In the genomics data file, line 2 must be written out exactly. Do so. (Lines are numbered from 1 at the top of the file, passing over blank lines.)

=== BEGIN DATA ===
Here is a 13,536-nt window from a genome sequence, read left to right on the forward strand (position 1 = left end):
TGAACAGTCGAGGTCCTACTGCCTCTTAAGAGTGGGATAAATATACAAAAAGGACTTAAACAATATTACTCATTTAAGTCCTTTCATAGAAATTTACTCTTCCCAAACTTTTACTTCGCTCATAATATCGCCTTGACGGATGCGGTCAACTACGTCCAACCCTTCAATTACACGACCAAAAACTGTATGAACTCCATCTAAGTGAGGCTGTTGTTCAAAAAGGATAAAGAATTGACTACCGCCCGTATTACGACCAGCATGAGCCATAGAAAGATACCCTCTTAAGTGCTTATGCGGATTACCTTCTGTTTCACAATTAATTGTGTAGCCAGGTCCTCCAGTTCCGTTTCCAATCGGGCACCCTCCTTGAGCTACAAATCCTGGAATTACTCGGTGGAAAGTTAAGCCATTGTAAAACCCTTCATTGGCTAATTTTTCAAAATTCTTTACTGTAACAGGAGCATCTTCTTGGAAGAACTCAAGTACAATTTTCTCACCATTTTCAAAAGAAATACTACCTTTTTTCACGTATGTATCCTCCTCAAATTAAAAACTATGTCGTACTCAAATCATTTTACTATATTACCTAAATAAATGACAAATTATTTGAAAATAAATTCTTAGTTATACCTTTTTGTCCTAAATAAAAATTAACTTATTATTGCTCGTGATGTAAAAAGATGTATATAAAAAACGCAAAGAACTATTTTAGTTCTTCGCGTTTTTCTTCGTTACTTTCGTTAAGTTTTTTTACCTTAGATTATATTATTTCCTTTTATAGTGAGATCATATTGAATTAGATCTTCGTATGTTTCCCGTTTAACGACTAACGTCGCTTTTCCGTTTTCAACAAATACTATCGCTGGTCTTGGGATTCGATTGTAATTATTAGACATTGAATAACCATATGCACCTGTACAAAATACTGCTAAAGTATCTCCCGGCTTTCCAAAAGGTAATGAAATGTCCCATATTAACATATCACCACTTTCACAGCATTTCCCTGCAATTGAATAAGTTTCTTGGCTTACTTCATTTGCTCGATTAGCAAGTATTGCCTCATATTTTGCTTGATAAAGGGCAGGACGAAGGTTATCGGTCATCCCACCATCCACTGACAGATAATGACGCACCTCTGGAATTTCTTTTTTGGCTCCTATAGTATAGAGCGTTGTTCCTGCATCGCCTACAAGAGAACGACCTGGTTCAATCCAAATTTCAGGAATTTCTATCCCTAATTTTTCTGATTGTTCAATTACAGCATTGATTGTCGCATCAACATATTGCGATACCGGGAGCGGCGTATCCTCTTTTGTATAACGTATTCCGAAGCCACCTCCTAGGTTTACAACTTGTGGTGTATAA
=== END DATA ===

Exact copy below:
TGAACAGTCGAGGTCCTACTGCCTCTTAAGAGTGGGATAAATATACAAAAAGGACTTAAACAATATTACTCATTTAAGTCCTTTCATAGAAATTTACTCTTCCCAAACTTTTACTTCGCTCATAATATCGCCTTGACGGATGCGGTCAACTACGTCCAACCCTTCAATTACACGACCAAAAACTGTATGAACTCCATCTAAGTGAGGCTGTTGTTCAAAAAGGATAAAGAATTGACTACCGCCCGTATTACGACCAGCATGAGCCATAGAAAGATACCCTCTTAAGTGCTTATGCGGATTACCTTCTGTTTCACAATTAATTGTGTAGCCAGGTCCTCCAGTTCCGTTTCCAATCGGGCACCCTCCTTGAGCTACAAATCCTGGAATTACTCGGTGGAAAGTTAAGCCATTGTAAAACCCTTCATTGGCTAATTTTTCAAAATTCTTTACTGTAACAGGAGCATCTTCTTGGAAGAACTCAAGTACAATTTTCTCACCATTTTCAAAAGAAATACTACCTTTTTTCACGTATGTATCCTCCTCAAATTAAAAACTATGTCGTACTCAAATCATTTTACTATATTACCTAAATAAATGACAAATTATTTGAAAATAAATTCTTAGTTATACCTTTTTGTCCTAAATAAAAATTAACTTATTATTGCTCGTGATGTAAAAAGATGTATATAAAAAACGCAAAGAACTATTTTAGTTCTTCGCGTTTTTCTTCGTTACTTTCGTTAAGTTTTTTTACCTTAGATTATATTATTTCCTTTTATAGTGAGATCATATTGAATTAGATCTTCGTATGTTTCCCGTTTAACGACTAACGTCGCTTTTCCGTTTTCAACAAATACTATCGCTGGTCTTGGGATTCGATTGTAATTATTAGACATTGAATAACCATATGCACCTGTACAAAATACTGCTAAAGTATCTCCCGGCTTTCCAAAAGGTAATGAAATGTCCCATATTAACATATCACCACTTTCACAGCATTTCCCTGCAATTGAATAAGTTTCTTGGCTTACTTCATTTGCTCGATTAGCAAGTATTGCCTCATATTTTGCTTGATAAAGGGCAGGACGAAGGTTATCGGTCATCCCACCATCCACTGACAGATAATGACGCACCTCTGGAATTTCTTTTTTGGCTCCTATAGTATAGAGCGTTGTTCCTGCATCGCCTACAAGAGAACGACCTGGTTCAATCCAAATTTCAGGAATTTCTATCCCTAATTTTTCTGATTGTTCAATTACAGCATTGATTGTCGCATCAACATATTGCGATACCGGGAGCGGCGTATCCTCTTTTGTATAACGTATTCCGAAGCCACCTCCTAGGTTTACAACTTGTGGTGTATAA